Peace for Life: Philippine Perspectives

International Conference on Peace for Life in North East Asia
Korea Christian Faculty Fellowship
15. – 19. May 2005 at Roman Catholic Retreat Center, Uiwang, Korea

A panel presentation
Carmencita P. Karagdag

First let me extend warm greetings of solidarity to our Korean hosts and organizers, particularly the Korean Christian Faculty Fellowship, who have convened this important consultation to address extremely pressing issues confronting peoples in Asia and other parts of the world in light of the immense challenges posed by the US war on terror and its mad drive for Empire and global hegemony.

I am specially privileged to share with you some perspectives on peace for life based on our experiences of pain and suffering as well as of struggles and strivings for freedom in the Philippines and in Southeast Asia. This space for sharing of people’s stories, analyses and visions has become invaluable at this time when we as peoples sharing a common humanity—irrespective of faiths and ideologies—are faced by a common enemy, a resurgence of Empire. Today’s Empire, much more powerful, totalizing and encompassing than in the past, has become the one single, most formidable force obstructing the attainment of the deeply held values of life, human dignity, peace, justice and integrity of creation.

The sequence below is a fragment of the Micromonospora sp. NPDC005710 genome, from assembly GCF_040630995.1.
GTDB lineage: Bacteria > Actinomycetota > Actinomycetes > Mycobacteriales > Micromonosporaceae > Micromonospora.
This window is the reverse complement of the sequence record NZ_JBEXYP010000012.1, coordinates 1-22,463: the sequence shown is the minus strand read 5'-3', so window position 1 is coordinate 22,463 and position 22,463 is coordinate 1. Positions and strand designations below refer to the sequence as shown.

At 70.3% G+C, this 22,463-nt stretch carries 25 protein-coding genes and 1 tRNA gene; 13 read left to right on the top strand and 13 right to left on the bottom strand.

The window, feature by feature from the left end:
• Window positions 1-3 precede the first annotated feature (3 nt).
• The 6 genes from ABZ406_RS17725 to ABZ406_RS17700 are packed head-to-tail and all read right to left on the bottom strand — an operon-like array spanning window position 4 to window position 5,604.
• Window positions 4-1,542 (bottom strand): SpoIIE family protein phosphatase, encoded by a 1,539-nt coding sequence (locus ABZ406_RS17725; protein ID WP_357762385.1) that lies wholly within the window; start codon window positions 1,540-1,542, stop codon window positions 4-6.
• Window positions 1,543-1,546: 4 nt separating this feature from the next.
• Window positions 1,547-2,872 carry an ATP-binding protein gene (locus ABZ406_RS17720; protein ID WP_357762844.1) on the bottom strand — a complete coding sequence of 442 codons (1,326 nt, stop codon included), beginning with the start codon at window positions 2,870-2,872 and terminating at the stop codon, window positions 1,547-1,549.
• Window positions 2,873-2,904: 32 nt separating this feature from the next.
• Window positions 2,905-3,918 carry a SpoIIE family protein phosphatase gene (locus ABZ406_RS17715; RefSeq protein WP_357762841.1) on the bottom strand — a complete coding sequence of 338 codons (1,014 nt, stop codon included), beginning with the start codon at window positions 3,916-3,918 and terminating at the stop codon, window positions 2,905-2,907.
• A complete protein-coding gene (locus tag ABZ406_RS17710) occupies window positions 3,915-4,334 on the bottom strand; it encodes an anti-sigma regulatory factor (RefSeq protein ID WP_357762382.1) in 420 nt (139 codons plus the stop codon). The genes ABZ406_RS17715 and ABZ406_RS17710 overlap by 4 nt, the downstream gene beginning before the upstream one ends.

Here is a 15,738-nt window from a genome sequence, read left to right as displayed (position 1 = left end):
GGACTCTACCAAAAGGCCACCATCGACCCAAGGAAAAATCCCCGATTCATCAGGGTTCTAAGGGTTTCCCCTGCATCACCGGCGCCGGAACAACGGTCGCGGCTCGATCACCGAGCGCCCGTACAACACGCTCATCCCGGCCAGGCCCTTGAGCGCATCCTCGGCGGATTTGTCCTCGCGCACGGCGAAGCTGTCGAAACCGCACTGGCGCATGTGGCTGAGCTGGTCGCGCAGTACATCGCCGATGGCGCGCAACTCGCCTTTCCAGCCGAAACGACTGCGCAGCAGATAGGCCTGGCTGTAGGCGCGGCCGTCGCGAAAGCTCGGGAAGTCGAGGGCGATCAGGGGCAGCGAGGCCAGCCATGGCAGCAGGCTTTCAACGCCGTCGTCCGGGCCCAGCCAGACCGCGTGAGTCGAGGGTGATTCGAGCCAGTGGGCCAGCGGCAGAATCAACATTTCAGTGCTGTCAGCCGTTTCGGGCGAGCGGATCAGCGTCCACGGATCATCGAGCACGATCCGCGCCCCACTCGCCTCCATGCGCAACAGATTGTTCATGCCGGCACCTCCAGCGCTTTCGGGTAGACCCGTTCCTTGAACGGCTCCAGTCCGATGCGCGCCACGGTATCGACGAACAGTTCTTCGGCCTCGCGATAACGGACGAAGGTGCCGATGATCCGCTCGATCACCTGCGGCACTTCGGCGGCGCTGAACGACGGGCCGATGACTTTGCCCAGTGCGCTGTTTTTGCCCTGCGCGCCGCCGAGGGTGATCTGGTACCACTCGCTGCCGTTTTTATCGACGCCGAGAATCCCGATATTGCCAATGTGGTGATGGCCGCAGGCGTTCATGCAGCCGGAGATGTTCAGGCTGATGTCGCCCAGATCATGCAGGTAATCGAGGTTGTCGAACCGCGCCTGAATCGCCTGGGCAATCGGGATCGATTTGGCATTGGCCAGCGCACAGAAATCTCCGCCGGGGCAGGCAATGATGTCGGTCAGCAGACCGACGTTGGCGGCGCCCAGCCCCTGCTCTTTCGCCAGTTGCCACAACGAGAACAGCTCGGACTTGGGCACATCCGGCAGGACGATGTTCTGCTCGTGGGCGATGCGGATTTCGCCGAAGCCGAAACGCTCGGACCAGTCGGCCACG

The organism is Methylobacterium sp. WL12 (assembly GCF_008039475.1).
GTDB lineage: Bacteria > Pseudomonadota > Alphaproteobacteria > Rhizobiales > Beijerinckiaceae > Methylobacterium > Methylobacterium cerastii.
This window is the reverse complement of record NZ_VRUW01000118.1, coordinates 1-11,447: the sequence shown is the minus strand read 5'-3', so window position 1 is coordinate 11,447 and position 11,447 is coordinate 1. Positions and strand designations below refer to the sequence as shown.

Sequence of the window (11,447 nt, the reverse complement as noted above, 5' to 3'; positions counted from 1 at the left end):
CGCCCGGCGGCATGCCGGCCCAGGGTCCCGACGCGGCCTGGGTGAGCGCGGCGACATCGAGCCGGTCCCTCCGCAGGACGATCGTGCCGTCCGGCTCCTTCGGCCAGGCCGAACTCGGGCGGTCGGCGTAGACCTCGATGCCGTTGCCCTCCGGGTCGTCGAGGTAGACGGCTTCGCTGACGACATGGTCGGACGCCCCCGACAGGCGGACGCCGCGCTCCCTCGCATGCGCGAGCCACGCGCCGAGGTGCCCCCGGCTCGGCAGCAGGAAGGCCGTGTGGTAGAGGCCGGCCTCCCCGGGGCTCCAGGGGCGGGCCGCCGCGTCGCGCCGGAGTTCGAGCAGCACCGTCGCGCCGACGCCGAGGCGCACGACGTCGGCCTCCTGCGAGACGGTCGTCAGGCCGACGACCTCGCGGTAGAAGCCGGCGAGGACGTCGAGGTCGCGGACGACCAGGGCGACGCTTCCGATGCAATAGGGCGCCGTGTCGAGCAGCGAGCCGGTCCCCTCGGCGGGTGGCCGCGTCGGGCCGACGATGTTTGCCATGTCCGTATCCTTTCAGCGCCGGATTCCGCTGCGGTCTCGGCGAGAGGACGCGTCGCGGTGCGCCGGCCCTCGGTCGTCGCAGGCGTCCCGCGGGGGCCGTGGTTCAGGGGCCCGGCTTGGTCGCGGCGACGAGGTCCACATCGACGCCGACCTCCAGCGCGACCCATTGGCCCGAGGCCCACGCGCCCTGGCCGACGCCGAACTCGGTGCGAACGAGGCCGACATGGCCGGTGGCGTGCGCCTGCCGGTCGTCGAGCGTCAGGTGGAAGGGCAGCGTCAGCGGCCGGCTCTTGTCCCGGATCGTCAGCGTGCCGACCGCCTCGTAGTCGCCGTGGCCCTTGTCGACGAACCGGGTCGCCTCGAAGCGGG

Like Northeast Asia where tensions that could degenerate into a nuclear conflagration have been induced as well as exacerbated by increasing US interventionism, the Philippines is part of the Asia-Pacific region that has been only too appropriately dubbed the “American lake”. Sitting astride some of the world’s critical sea lanes, it is a region that has been historically considered of strategic importance to the US and to the continuing Cold War policy of containment against what US policy makers perceive as their enemies or rivals for economic preeminence and global suzerainty. Its former Cold War rival, USSR and the Soviet-led socialist bloc, may have unraveled, but the US is now training its sights on China, which given its rapidly growing economic and military power, has been increasingly seen as the main strategic threat to US preponderance today.